Purchase prices on the gas market, where energy companies and large consumers purchase their gas, have risen to record highs in recent days. The price now fluctuates around 130 euros per megawatt hour. A tenfold increase from a year ago.
“There is now a blind panic on the markets,” says Hans van Cleef, energy expert at ABN Amro. The reason for this is that there is a risk of a shortage. This simply means that there may be a situation where there is not enough gas available to supply consumers and businesses.
That is not yet an issue for the time being, but an extremely cold winter could cause that. Large consumers of gas are particularly concerned about this.
Households seem safe
According to Van Cleef, households do not have to worry about gas coming out of the stove. “I don’t think there is that chance. If there are real shortages, we will increase production from Groningen.”
Because although the intention is not to get anything out of the Groningerveld in the near future, production can still be increased in the event of an emergency. And before households really run out of gas, the industry must first believe it.
“We should really be concerned about that,” says Jilles van den Beukel, energy expert at the Hague Center for Strategic Studies (HCSS). “The chance is not great, between 0 and 10 percent. But that is not 0 and it was in the past.”
“Not that everything will go down, but industries will then have to shut down. What you see now is a precursor to that,” he continues.
Prices are now skyrocketing so much that Van den Beukel calls it ‘frightening’. “It’s going to be unaffordable for businesses.” This means that some companies are already starting to scale down.
Although consumers do not have to worry so much about the supply of gas, they will also suffer from the sharply rising prices. Logical: if it becomes much more expensive for your energy company to buy gas, you will also pay for it.
Of course, that does not matter if you have locked in your gas price for a longer period of time. But anyone who has agreed a variable price or has to renew their contract will notice that. Anyone who has to conclude a new contract can count on a cost increase of hundreds of euros per year.
Cap in hand to Putin
Preventing a shortage this winter is not in our own hands. “We must hope for a mild winter, and with the cap in hand to Putin,” said Van de Beukel.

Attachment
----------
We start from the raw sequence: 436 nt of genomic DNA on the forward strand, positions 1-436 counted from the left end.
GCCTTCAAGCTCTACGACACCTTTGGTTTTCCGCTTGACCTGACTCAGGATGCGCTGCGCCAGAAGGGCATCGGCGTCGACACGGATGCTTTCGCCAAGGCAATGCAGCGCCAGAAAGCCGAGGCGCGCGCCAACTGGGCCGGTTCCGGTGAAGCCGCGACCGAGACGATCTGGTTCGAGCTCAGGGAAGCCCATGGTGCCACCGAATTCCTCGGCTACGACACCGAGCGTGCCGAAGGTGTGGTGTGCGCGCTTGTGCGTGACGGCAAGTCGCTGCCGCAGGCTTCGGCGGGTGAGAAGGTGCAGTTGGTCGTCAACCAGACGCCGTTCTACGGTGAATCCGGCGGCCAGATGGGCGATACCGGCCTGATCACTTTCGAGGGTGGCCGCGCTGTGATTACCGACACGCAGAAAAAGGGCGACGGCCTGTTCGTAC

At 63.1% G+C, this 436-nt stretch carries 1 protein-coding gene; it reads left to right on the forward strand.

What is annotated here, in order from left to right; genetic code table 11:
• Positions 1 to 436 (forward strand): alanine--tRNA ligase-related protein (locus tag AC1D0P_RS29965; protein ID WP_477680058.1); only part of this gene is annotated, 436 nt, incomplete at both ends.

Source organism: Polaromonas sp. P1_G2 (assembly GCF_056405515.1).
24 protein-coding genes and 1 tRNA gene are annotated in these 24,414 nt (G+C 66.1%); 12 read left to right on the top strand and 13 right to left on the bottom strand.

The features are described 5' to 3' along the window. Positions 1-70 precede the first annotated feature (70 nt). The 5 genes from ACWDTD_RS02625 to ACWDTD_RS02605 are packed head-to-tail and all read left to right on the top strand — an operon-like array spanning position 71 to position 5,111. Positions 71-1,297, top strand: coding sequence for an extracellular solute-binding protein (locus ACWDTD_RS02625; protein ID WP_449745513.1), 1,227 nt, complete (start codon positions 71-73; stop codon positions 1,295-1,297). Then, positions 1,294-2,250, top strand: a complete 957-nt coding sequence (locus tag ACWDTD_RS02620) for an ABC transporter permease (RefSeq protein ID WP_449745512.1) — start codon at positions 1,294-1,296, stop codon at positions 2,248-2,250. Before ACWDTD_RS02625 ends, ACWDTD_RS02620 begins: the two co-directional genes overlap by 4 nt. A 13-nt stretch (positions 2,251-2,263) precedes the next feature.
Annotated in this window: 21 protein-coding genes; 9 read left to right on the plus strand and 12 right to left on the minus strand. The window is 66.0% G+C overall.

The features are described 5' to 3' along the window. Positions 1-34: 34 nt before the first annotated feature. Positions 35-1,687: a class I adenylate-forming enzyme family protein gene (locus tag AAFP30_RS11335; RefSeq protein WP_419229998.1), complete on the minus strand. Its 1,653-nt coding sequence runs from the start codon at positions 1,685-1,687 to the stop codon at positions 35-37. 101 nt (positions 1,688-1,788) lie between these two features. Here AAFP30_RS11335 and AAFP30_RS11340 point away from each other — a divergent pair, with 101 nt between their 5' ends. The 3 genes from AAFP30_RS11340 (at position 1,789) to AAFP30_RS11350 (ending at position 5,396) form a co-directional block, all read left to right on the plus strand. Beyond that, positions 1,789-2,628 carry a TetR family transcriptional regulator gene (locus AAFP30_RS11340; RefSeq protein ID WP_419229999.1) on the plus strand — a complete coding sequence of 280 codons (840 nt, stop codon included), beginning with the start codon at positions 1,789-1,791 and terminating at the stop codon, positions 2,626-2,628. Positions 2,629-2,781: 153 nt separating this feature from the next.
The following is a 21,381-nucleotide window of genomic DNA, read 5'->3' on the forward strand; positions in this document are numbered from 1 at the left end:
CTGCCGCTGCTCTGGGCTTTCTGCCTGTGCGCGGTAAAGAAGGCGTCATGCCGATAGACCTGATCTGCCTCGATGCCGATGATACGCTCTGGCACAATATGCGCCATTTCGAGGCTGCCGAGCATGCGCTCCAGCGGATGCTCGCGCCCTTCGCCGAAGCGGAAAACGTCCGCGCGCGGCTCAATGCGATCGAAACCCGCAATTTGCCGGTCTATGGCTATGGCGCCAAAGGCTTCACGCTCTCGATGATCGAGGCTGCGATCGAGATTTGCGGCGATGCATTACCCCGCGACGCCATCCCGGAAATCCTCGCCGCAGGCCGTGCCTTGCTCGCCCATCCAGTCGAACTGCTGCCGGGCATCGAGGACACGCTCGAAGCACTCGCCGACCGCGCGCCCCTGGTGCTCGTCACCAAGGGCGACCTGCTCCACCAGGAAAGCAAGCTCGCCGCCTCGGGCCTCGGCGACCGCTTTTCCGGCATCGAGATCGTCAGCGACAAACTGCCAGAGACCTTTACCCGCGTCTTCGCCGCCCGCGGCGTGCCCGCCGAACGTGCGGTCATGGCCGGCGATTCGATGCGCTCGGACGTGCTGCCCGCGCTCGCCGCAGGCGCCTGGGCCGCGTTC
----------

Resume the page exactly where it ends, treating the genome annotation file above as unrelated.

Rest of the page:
He is referring to the import of Russian gas. So far this has not been easy. Until now, the Russians were unable or unwilling to supply more gas to Europe.
The fact that we suddenly ended up in these problems has to do with several factors. For example, we had a cold spring, which meant that the gas reserves were not fully replenished after the winter. Add to this: relatively little wind in Europe, which means that less wind energy was available (and therefore more gas had to be burned) and a very strong economic recovery, which means that a lot of energy is needed.
Until a few years ago, this would never have led to an impending gas shortage in the Netherlands, but that has all changed with the phasing out of Groningen gas.
“This is an eye opener, a warning. We have to think seriously about how you can guarantee security of supply,” says Van Cleef. Van den Beukel wholeheartedly agrees. “We have not thought carefully about the consequences,” he says about the rapid phasing out of production in Groningen.
For now, we can do little else than hope for a mild winter, but for the future, measures must be taken to prevent a recurrence. Van Cleef points, for example, to the import of LNG, which is liquefied natural gas that can be transported by ship. “And of course production from the small fields.”
In addition to the Groningerveld, the Netherlands has numerous smaller gas fields. Emptying it involves fewer risks than in Groningen, but it does encounter a lot of resistance. Van den Beukel also recommends entering into long-term contracts with foreign gas suppliers. Something that the Netherlands has not done until now, because it was never necessary. That era has definitely come to an end.